The U.S. Department of Health and Human Services (HHS) has announced that it is forming a working group to investigate the importation of prescription drugs from foreign countries. The plan, though in its early stages, is the latest strategy floated by the Trump administration as part of its effort to lower drug costs.
The working group will study drug importation as a policy and will focus on drugs that are unavailable in the U.S. “I believe we can do it in a way that is safe, effective, [leads] to results, and … preserves innovation,” HHS Secretary Alex Azar said, telling U.S. Food and Drug Administration Commissioner Scott Gottlieb, MD, “Make it happen and make it happen quickly.”
While President Donald Trump campaigned on the promise to lower prescription-drug prices by importing medications from abroad, the creation of a working group to study the issue represents a policy reversal for Sec. Azar, who had previously opposed the measure. In announcing the plan, however, he pointed to cases of exorbitant rises in drug costs in recent years.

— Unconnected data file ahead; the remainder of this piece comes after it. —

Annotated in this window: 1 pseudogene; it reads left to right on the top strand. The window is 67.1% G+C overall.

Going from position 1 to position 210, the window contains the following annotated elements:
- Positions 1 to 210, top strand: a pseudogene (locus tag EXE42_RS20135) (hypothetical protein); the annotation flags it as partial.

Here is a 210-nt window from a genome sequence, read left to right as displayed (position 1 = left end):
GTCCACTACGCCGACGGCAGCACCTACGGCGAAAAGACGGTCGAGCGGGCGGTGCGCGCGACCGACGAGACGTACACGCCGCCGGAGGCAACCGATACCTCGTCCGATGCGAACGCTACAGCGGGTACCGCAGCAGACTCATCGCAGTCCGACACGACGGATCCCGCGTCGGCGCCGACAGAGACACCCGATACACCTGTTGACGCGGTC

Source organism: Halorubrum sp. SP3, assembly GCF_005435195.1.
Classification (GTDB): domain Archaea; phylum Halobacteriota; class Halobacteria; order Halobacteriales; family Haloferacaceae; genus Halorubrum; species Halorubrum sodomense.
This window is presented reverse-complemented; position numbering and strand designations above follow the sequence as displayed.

“We are open to all potential solutions – assuming they are effective, safe for patients, and respect choice, innovation, and access,” Sec. Azar said in a statement.
The move faced pushback from pharmaceutical industry trade groups, including the Pharmaceutical Research and Manufacturers of America, the Biotechnology Innovation Organization, and the Association for Accessible Medicines, who argue that imported drugs could jeopardize patient safety without providing real savings.
Seeking to allay these concerns, Commissioner Gottlieb emphasized that policy changes would be “narrowly tailored,” and that it would not open up drug importation to the extent that some legislative proposals support. “Any policy that involves the importation of drugs would be temporary until adequate competition enters these categories,” he said.
Source: STAT News, July 29, 2018.